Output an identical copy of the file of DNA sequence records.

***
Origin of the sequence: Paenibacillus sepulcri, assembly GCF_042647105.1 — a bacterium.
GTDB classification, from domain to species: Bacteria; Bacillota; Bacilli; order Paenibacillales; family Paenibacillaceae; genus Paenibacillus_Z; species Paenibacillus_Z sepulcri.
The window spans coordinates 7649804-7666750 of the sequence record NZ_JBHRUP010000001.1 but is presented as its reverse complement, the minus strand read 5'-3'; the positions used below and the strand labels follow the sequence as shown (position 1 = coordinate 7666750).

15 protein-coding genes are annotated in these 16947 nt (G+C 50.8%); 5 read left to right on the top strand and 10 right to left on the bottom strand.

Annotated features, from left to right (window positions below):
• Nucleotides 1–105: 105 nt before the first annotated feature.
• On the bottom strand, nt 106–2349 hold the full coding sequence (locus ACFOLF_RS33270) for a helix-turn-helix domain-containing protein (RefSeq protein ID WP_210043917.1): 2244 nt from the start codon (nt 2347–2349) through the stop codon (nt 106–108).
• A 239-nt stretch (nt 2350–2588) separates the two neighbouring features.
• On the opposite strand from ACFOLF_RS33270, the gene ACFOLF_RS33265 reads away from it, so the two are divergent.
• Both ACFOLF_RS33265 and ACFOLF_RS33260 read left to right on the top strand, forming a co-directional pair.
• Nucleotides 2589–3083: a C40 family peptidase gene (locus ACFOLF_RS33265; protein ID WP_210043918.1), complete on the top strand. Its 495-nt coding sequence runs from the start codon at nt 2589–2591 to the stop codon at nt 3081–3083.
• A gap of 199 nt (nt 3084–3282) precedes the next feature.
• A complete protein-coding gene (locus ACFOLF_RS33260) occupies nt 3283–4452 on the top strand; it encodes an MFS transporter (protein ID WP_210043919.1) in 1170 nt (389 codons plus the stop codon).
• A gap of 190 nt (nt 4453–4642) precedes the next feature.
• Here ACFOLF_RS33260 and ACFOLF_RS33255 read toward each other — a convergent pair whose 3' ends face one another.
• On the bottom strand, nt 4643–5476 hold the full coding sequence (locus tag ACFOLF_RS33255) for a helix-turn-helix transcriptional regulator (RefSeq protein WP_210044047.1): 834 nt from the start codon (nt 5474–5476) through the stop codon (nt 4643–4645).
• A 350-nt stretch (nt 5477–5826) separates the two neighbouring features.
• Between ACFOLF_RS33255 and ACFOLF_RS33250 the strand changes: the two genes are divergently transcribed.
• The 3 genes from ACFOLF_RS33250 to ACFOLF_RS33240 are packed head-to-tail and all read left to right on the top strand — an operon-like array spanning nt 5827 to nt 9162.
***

Origin of the sequence: Paenibacillus sepulcri, assembly GCF_042647105.1 — a bacterium.
GTDB classification, from domain to species: Bacteria; Bacillota; Bacilli; order Paenibacillales; family Paenibacillaceae; genus Paenibacillus_Z; species Paenibacillus_Z sepulcri.
The window spans coordinates 7649804-7666750 of the sequence record NZ_JBHRUP010000001.1 but is presented as its reverse complement, the minus strand read 5'-3'; the positions used below and the strand labels follow the sequence as shown (position 1 = coordinate 7666750).

15 protein-coding genes are annotated in these 16947 nt (G+C 50.8%); 5 read left to right on the top strand and 10 right to left on the bottom strand.

Annotated features, from left to right (window positions below):
• Nucleotides 1–105: 105 nt before the first annotated feature.
• On the bottom strand, nt 106–2349 hold the full coding sequence (locus ACFOLF_RS33270) for a helix-turn-helix domain-containing protein (RefSeq protein ID WP_210043917.1): 2244 nt from the start codon (nt 2347–2349) through the stop codon (nt 106–108).
• A 239-nt stretch (nt 2350–2588) separates the two neighbouring features.
• On the opposite strand from ACFOLF_RS33270, the gene ACFOLF_RS33265 reads away from it, so the two are divergent.
• Both ACFOLF_RS33265 and ACFOLF_RS33260 read left to right on the top strand, forming a co-directional pair.
• Nucleotides 2589–3083: a C40 family peptidase gene (locus ACFOLF_RS33265; protein ID WP_210043918.1), complete on the top strand. Its 495-nt coding sequence runs from the start codon at nt 2589–2591 to the stop codon at nt 3081–3083.
• A gap of 199 nt (nt 3084–3282) precedes the next feature.
• A complete protein-coding gene (locus ACFOLF_RS33260) occupies nt 3283–4452 on the top strand; it encodes an MFS transporter (protein ID WP_210043919.1) in 1170 nt (389 codons plus the stop codon).
• A gap of 190 nt (nt 4453–4642) precedes the next feature.
• Here ACFOLF_RS33260 and ACFOLF_RS33255 read toward each other — a convergent pair whose 3' ends face one another.
• On the bottom strand, nt 4643–5476 hold the full coding sequence (locus tag ACFOLF_RS33255) for a helix-turn-helix transcriptional regulator (RefSeq protein WP_210044047.1): 834 nt from the start codon (nt 5474–5476) through the stop codon (nt 4643–4645).
• A 350-nt stretch (nt 5477–5826) separates the two neighbouring features.
• Between ACFOLF_RS33255 and ACFOLF_RS33250 the strand changes: the two genes are divergently transcribed.
• The 3 genes from ACFOLF_RS33250 to ACFOLF_RS33240 are packed head-to-tail and all read left to right on the top strand — an operon-like array spanning nt 5827 to nt 9162.